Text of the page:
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After winning emphatically on Dana White’s Contender Series, Anthony “Fluffy” Hernandez gets his call to the UFC. Hernandez has been racking up first round stoppage victories on the regional circuit and has a lot of hype around him. He’ll be facing Markus Perez, a tough jiu-jitsu black belt with an underwhelming 1-2 UFC record.
How Good is “Fluffy”?
As is sometimes the case when assessing prospects, it’s hard to determine how good Hernandez is because he’s been fighting lower level opposition. Aside from Brendan Allen, none of his past opponents looked remotely capable of giving him a competitive fight. In his last contest, Hernandez starched a rich kid from Beverly Hills (I’m not hating, I wish I was a rich kid from Beverly Hills).
Although undersized for middleweight and still carrying some body fat, Hernandez seems to be a well-rounded fighter. His boxing looks decent and he has a smothering top game. However, he can lose out in scrambles (as we saw against Allen) and this may be a problem against a black belt like Perez.
Another red flag for Hernandez is that many of his victories have come by way of guillotine choke. You can catch regional level opponents with this submission, but as we’ve seen time and time again in the UFC - a failed guillotine attempt will result in a loss of position and Perez could make him pay for it.
Hernandez looks to have the cardio advantage but this may be somewhat mitigated by fighting in a humid Brazilian arena. Being the away fighter in Brazil is never easy, especially in your UFC debut.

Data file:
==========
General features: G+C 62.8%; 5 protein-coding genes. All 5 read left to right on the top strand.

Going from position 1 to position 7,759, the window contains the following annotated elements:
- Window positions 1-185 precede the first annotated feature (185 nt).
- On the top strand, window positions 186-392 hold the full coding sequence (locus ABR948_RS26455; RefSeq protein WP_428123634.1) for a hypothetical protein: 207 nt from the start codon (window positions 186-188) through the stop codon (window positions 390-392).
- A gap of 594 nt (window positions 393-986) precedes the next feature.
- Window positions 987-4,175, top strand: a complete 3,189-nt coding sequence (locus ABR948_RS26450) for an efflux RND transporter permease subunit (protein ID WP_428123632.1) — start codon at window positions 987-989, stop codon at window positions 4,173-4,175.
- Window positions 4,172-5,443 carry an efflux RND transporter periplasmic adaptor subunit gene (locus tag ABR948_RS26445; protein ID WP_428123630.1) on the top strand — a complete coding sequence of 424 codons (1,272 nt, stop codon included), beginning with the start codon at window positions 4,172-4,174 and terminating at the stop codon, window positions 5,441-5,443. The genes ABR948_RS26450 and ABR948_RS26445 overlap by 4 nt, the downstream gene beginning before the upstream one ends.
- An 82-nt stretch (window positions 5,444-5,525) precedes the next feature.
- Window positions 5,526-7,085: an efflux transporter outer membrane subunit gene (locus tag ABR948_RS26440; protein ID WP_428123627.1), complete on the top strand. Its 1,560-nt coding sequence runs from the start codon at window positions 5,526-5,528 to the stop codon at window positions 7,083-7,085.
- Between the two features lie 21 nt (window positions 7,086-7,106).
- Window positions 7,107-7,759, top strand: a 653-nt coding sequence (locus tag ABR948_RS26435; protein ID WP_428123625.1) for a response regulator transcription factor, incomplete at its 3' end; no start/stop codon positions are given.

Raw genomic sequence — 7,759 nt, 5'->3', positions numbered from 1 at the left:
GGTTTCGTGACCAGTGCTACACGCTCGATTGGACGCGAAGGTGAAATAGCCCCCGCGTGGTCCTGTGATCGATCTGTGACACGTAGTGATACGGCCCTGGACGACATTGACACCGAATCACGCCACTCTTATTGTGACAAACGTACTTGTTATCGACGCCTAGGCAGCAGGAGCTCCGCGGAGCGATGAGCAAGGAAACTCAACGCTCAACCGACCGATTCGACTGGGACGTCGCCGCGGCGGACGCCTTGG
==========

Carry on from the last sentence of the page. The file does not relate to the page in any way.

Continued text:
Perez May be Better Than his Record Suggests
Racking up two losses in three UFC fights is not ideal for Markus Perez, but both losses were on short notice in tough stylistic match-ups. Against Andrew Sanchez, a decorated wrestler with solid boxing, Perez gave a good account of himself. As a southpaw fighter, Perez found a home for the left body kick and this attack will also be there against Hernandez who fights orthodox.
Perez is wild on the feet and uses a lot of unorthodox attacks. It would be good if he could focus more on his striking fundamental - perhaps he will now that he’s training at American Top Team. Marcos Rogerio is a solid kickboxer and is a main training partner for Perez.
On the mat, Perez is a legitimate submission threat. He caught Ian Heinisch in an arm triangle from bottom position and Hernandez will have to be aware at all times when tying up with him. While not facing the highest level of opposition, Perez put on a comprehensive grappling performance against James Bochnovic - dismantling him in one round.
We’ve seen Perez fade in fights, so this bears watching. It’s possible he has cardio issues, but it’s also possible he could maintain a pace for three rounds he focused on throwing energy efficient strikes.
It’s difficult to envision how this fight will play out. Hernandez might be more technical on the feet, but Perez can certainly cause damage with his strikes. I feel Perez has the superior ground game and won’t get caught in a guillotine like some of the other guys Hernandez has faced.
I like the fact Perez has three UFC fights under his belt and will have the crowd behind him in Brazil. For this reason, I’m going with the underdog here.
Pick: Markus Perez +150
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